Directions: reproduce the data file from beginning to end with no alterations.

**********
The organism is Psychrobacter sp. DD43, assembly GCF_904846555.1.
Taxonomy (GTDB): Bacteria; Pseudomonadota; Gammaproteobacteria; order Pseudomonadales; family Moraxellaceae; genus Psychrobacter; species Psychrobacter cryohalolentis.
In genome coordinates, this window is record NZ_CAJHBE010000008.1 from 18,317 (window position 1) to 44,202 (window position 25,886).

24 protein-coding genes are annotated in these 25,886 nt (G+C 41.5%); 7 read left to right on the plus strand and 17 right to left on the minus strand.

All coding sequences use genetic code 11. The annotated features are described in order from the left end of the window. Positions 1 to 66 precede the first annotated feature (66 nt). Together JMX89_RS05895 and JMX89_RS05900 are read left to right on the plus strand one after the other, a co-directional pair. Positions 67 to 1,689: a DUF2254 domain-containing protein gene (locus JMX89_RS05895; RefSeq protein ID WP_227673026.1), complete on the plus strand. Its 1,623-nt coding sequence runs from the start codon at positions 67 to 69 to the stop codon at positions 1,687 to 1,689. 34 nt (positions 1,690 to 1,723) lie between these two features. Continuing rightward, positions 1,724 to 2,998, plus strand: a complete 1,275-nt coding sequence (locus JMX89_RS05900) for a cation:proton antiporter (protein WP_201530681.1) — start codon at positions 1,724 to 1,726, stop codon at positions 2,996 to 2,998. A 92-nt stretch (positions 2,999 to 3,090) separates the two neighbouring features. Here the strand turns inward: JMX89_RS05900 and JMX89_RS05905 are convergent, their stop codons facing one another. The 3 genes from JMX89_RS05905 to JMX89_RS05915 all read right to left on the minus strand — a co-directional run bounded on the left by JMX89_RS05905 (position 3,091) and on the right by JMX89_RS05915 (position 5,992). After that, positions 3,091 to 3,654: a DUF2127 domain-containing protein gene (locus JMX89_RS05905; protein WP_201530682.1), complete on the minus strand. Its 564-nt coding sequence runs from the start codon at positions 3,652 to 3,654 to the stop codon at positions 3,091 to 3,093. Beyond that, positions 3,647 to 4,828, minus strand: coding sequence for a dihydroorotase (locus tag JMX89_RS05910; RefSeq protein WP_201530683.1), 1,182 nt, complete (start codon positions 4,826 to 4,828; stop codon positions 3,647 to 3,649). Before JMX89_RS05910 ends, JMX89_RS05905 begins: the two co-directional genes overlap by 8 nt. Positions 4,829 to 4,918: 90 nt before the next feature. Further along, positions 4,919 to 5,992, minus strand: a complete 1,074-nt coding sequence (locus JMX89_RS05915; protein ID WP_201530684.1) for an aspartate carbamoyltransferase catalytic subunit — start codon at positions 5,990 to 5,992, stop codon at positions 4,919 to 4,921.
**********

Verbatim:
The organism is Psychrobacter sp. DD43, assembly GCF_904846555.1.
Taxonomy (GTDB): Bacteria; Pseudomonadota; Gammaproteobacteria; order Pseudomonadales; family Moraxellaceae; genus Psychrobacter; species Psychrobacter cryohalolentis.
In genome coordinates, this window is record NZ_CAJHBE010000008.1 from 18,317 (window position 1) to 44,202 (window position 25,886).

24 protein-coding genes are annotated in these 25,886 nt (G+C 41.5%); 7 read left to right on the plus strand and 17 right to left on the minus strand.

All coding sequences use genetic code 11. The annotated features are described in order from the left end of the window. Positions 1 to 66 precede the first annotated feature (66 nt). Together JMX89_RS05895 and JMX89_RS05900 are read left to right on the plus strand one after the other, a co-directional pair. Positions 67 to 1,689: a DUF2254 domain-containing protein gene (locus JMX89_RS05895; RefSeq protein ID WP_227673026.1), complete on the plus strand. Its 1,623-nt coding sequence runs from the start codon at positions 67 to 69 to the stop codon at positions 1,687 to 1,689. 34 nt (positions 1,690 to 1,723) lie between these two features. Continuing rightward, positions 1,724 to 2,998, plus strand: a complete 1,275-nt coding sequence (locus JMX89_RS05900) for a cation:proton antiporter (protein WP_201530681.1) — start codon at positions 1,724 to 1,726, stop codon at positions 2,996 to 2,998. A 92-nt stretch (positions 2,999 to 3,090) separates the two neighbouring features. Here the strand turns inward: JMX89_RS05900 and JMX89_RS05905 are convergent, their stop codons facing one another. The 3 genes from JMX89_RS05905 to JMX89_RS05915 all read right to left on the minus strand — a co-directional run bounded on the left by JMX89_RS05905 (position 3,091) and on the right by JMX89_RS05915 (position 5,992). After that, positions 3,091 to 3,654: a DUF2127 domain-containing protein gene (locus JMX89_RS05905; protein WP_201530682.1), complete on the minus strand. Its 564-nt coding sequence runs from the start codon at positions 3,652 to 3,654 to the stop codon at positions 3,091 to 3,093. Beyond that, positions 3,647 to 4,828, minus strand: coding sequence for a dihydroorotase (locus tag JMX89_RS05910; RefSeq protein WP_201530683.1), 1,182 nt, complete (start codon positions 4,826 to 4,828; stop codon positions 3,647 to 3,649). Before JMX89_RS05910 ends, JMX89_RS05905 begins: the two co-directional genes overlap by 8 nt. Positions 4,829 to 4,918: 90 nt before the next feature. Further along, positions 4,919 to 5,992, minus strand: a complete 1,074-nt coding sequence (locus JMX89_RS05915; protein ID WP_201530684.1) for an aspartate carbamoyltransferase catalytic subunit — start codon at positions 5,990 to 5,992, stop codon at positions 4,919 to 4,921.